Ancestry & DNA: decipher the biology behind your dog’s family tree

Cover Image for Ancestry & DNA: decipher the biology behind your dog’s family tree
John Lindo, PhD
by John Lindo, PhD

A (very) brief history of evolution theory 

Appearances can be deceptive, especially when it comes to understanding how different species relate to each other from an evolutionary perspective. Aristotle fell into this trap when developing his system for classifying organisms into groups via some observable commonality. Some two thousand years later, Charles Darwin did, too, extrapolating even further and proposing that all organisms on the planet, both extinct and extant, stem from a single ancestor. 

Ultimately, these two concepts gave rise to the Tree of Life: a depiction of the relationships between species, all coming from a common ancestor. Trees like these are called “phylogenies,” and for the past 200 hundred years, they have served as one of the foundations of evolutionary theory.

A phylogenetic tree with a Common ancestor (text) of Mammals (text) and on the branches illustrations of Whale, Giraffe, Cheetah, Dog and Wolf, Bear and Seal. Caption left of Dog and Wolf: "Grouped species are closer than species on different branches" and left of the bear and Seal "Seemingly disparate species are sometimes found to be closely related"
The Tree of Life: a depiction of the relationship between species and their common ancestor

Knots on the Tree of Life

Despite the popularity of phylogenies, scientists often disagreed about their construction. How should taxa be arranged? Which common features should hold prominence for classification? 

In addition, we now know that features that seem similar between species do not necessarily mean there is a recent common ancestor. Instead, in some cases, similar evolutionary pressures can lead to a common adaptive solution, a process known as convergent evolution. As a result, using a common attribute like flight to classify species created erroneous groupings between species with vastly different evolutionary histories, such as bats and condors. While this particular example might be obvious, others are not and led to false assumptions and, therefore, misleading phylogenies. 

Enter the genome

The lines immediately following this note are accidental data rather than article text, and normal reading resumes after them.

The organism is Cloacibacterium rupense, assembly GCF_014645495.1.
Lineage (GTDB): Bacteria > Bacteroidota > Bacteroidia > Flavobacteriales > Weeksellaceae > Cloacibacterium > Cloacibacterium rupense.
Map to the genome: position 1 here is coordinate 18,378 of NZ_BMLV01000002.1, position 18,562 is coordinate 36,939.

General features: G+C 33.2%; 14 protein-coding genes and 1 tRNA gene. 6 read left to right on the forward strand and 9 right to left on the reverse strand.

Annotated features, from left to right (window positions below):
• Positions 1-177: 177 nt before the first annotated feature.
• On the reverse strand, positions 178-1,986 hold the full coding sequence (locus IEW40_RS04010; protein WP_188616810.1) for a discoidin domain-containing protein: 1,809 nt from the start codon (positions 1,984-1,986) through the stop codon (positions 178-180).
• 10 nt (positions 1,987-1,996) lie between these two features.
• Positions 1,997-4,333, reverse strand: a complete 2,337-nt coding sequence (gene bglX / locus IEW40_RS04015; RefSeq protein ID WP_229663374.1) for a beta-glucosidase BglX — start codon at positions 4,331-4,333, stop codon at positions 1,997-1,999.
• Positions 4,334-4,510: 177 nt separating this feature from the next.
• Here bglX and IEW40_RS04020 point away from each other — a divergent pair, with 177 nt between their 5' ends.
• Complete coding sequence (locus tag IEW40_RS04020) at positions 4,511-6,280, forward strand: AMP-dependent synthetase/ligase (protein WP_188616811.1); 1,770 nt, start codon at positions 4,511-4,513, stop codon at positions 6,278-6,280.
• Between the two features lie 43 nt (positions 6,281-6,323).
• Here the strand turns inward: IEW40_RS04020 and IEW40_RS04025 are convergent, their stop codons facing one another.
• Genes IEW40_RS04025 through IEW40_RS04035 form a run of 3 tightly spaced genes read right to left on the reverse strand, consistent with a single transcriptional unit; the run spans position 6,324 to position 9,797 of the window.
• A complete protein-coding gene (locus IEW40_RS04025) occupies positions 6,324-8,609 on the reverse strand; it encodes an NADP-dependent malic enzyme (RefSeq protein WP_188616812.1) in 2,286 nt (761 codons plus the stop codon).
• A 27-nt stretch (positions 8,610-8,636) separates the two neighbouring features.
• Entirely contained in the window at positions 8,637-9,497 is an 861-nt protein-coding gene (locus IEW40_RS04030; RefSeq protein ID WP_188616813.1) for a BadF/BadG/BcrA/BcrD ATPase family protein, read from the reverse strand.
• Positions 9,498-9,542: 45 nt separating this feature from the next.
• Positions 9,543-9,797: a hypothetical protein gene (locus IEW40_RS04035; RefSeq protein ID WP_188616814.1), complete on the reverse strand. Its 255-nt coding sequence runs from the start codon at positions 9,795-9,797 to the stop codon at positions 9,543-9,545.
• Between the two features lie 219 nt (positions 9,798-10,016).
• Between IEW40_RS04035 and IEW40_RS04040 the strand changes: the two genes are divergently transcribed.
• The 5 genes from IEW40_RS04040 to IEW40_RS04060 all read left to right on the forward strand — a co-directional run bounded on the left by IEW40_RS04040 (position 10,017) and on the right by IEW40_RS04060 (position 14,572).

Even before the era of genomics, when now the entire genome of a species can be sequenced in a day, scientists began to suspect that genetic relationships could yield a better understanding of how species and populations within species relate to each other. 

At first, the idea was relatively simple: The more areas of the genome that are shared between species, the closer their relationship. However, when the first evolutionary trees were constructed in this way, relationships that had been “solved” for decades began to fall apart. Even large phylogenies, like those exploring the complex relationships between extant birds, began to be redefined in ways that had not been previously suspected. Seemingly disparate species (flamingos and pigeons) were found to be closely related, while other seemingly similar species (eagles and falcons) were determined to be more distant. 

But why are genomic-derived phylogenies so different from those built with shared physical traits? 

The answer lies in a rather elegant feature of evolution. In organisms that reproduce sexually, the genetic material of the parents shuffles between copies of their genomes before being passed down to their progeny. This ensures that genetic material is transferred from not only the parents, but also from all four grandparents, creating a genome that is actually a mosaic of the organism’s ancestors, going back thousands of years. This vast array of events and relationships is difficult to conceptualize in a hierarchical tree. 

Humans are an example of networked evolution

One of the best examples of how genomics has transformed traditional phylogenies involves our own branch of human evolution. Since Neanderthals were discovered in the 1800s, naturalists thought of them as a distinct species to humans, although closely related given the anatomical similarities between our skeletons. However, the publishing of the Neanderthal Genome in 2010 yielded some unexpected results: Humans and Neanderthals share long stretches of DNA, suggesting gene flow between the two species while they both co-existed in Eurasia, over 30,000 years ago. 

Findings like these add complexity to the ideas behind traditional phylogenies. Instead of thinking of a single common ancestor giving way to an array of species, it’s more informative to consider the vast network of genetic interactions through time that contributed to the genome of each species we see today. 

Creating evolutionary trees for dogs

So how does this all relate to the evolution of the domesticated canine? Can we construct a meaningful evolutionary tree using genomes? 

The answer is yes, but we have to be mindful of how we interpret the exposed relationships. For instance, using genome-level data enables us to catch “hidden” ancestral affinities between populations, arbitrarily defined as a set of interbreeding individuals. But in the world of dogs, where “breed” is often used as a proxy for “population,” there is even greater complexity, given the added layer of subjectivity in how breeds are defined and their reliance on common physical attributes, which, as explained above, does not coincide well with relationships revealed by the genome.